Heating and Lighting

Top Tip: Cut down on home energy use

Why?

Cutting down on the energy you use at home is a great way to reduce your personal emissions. Many homes in Devon aren’t very energy efficient, so reducing the amount of energy needed to heath and light up our homes could amount to a big carbon saving across the county.

Check out our recent video, which is full of helpful tips about how you can reduce the energy needed to heat and light-up your home.

Take a personalized Home Energy Check

Why?

All homes are different so getting personalised advice for your home will make it easier for you to be sure you’re doing the right things and help you understand what actions could make the biggest difference. 

block of flats with double glazing and solar panels
Credit: Ashden / Ashden 

How?

Just enter a few details into the energy efficiency calculator from government’s Simple Energy Advice to receive your personalised recommendations.  

Switch to a green renewable energy supplier

Why?

Switching to green energy is one of the easiest and quickest ways to reduce your carbon footprint and play your part in creating demand for more renewable energy. To achieve net-zero, we need all our energy to come from renewable sources.

windturbines above Ardrossan in North Ayrshire Scotland

Credit: Jim McDowall / Alamy 

How?

Follow Ofgem’s advice on switching your energy supplier. Most big energy suppliers now offer a renewable tariff, but not all renewable energy tariffs are the same.

Choose a supplier who can prove that all of their renewable energy is generated themselves, or purchased directly from renewable generators. Ask your supplier to show you where they get their renewable energy from.

Have a look at this Which article on “How Green Is Your Energy Tarriff?” or this article by the Energy Saving Trust which suggests some good suppliers.

Turn the heat down

Why?

Reducing your room temperature by 1°C could cut your heating bills by up to 10% and save you around £50 per year. If every household in Devon turned their thermostat down by 1°C, we would save 75,000 tonnes of CO2 every year.

How?

Insulate your home

Why?

Houses that aren’t well insulated need to use more energy to keep warm. Not only does this cost you more money, it also creates a much larger carbon footprint – especially if you aren’t on a renewable tariff!

While the initial insulation may require a bit of investment, it will pay off in the long run with lower bills, a more efficient home and a smaller carbon footprint.

How?

Check out these advice sheets from the Centre for Sustainable Energy which cover how to insulate your home’s walls, floor and loft and reduce heat losses from doors and windows.

CosyDevon is a council backed scheme offering a range of free and subsidised energy saving measures that can help you save energy and money. Find out more at www.cosydevon.com.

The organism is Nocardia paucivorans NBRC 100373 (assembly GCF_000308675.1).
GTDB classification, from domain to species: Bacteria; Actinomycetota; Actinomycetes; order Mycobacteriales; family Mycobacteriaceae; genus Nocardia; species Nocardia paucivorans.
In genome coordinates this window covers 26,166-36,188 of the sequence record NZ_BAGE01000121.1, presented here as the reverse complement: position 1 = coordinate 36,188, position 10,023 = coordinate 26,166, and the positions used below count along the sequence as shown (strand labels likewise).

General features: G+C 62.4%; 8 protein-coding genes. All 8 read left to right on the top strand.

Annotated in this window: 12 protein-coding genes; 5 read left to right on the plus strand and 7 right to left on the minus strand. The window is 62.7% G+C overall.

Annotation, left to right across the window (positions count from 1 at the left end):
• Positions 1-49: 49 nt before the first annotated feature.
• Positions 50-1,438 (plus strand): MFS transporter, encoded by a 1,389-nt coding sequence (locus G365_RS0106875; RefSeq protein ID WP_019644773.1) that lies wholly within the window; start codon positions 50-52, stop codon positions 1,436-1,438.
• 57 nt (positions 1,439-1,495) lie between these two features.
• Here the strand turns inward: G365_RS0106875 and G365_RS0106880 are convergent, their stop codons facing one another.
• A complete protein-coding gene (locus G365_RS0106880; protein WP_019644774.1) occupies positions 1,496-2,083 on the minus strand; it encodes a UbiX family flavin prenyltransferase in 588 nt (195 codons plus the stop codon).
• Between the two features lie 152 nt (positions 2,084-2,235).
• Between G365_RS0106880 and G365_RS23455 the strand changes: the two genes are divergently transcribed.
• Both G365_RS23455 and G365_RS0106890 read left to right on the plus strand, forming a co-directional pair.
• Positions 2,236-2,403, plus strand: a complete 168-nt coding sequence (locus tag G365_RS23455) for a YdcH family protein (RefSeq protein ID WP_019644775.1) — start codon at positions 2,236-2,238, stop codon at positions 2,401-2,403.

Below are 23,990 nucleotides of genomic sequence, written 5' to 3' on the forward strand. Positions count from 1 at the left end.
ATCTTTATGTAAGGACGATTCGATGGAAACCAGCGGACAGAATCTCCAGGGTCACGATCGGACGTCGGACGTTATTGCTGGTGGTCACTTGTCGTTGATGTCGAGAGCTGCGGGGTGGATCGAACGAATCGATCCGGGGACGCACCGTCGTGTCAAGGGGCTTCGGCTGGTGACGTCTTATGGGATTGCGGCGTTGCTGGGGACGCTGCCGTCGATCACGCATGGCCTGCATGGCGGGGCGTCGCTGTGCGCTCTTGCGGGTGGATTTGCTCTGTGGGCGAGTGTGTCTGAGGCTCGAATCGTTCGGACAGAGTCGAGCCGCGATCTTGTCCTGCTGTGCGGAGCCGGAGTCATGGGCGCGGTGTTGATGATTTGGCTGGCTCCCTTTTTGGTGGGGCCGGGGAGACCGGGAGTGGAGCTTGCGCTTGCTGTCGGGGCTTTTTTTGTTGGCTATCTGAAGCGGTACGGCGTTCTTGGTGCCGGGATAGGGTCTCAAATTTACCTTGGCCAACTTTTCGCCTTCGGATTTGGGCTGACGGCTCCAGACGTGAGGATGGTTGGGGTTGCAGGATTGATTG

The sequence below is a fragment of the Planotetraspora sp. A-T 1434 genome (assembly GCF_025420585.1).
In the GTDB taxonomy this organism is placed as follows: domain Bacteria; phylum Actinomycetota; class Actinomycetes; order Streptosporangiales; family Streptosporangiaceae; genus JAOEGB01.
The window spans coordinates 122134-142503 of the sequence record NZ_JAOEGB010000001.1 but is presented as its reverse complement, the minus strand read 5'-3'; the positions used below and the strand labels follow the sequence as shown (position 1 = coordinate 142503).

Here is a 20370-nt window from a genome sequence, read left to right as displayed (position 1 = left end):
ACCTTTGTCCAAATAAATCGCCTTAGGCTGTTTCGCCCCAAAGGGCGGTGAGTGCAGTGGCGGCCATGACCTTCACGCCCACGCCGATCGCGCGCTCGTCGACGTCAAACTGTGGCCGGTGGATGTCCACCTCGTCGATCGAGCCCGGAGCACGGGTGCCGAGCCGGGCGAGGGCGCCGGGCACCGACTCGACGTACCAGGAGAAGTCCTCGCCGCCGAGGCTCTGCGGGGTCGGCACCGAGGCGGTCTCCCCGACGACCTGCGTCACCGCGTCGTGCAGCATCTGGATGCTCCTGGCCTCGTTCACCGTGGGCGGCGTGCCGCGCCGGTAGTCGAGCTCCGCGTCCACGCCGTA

If you live in a protected or historic building, the Society for the Protection of Ancient Buildings has a free advice line which offers technical advice on a range of topics including damp and insulation. Find out more on their website.

Historic England provides comprehensive information on energy efficiency in historic buildings on their website.

Moving house? You can gain favourable terms on a mortgage for buying an energy-efficient home. Find out more about green mortgages here.

LED Lightbulbs

Why?

There are two main types of energy efficient light bulbs available. Compact Fluorescent Lamps (CFLs) and Light Emitting Diodes (LEDs).

CFLs are what you typically think of as an energy efficient light bulb. CFLs are a cost-effective option for most general lighting requirements. Replacing a traditional light bulb with a CFL will save you around £3 per year, or £50 over the lifetime of the bulb.

LEDs though more expensive to buy initially, are more efficient than CFLs and will save you more money in the long term. Replacing a halogen spotlight with an equivalent LED will save you around £4 each year, or £140 over the bulb’s lifetime.

If every household in Devon swapped two normal 60 watt bulbs for low-energy ones, we’d save over 100,000 tonnes of CO2 emissions. 

How?

LED bulbs can be bought from all major retailers.

Read this advice sheet from Centre for Sustainable Energy on LED lightbulbs.

If you are at risk of fuel poverty, CosyDevon may be able to offer you free LED bulbs to help reduce your fuel bills.

Install Renewable Energy

Why?

To meet net-zero carbon, all of our energy for heating and electricity needs to come from renewable sources.  

solar installers working on a roof
Credit: Andy Aitchinson / Ashden 

How?

The Energy Saving Trust provides guidance on choosing the right type of renewable electricity or heating system for your needs and circumstances and the Simple Energy Advice from government explains the funding available to help you install them.  Advice leaflets are also available from the Centre for Sustainable Energy.  

For local advice, contact your nearest community energy organisation via the Devon Community Energy Network.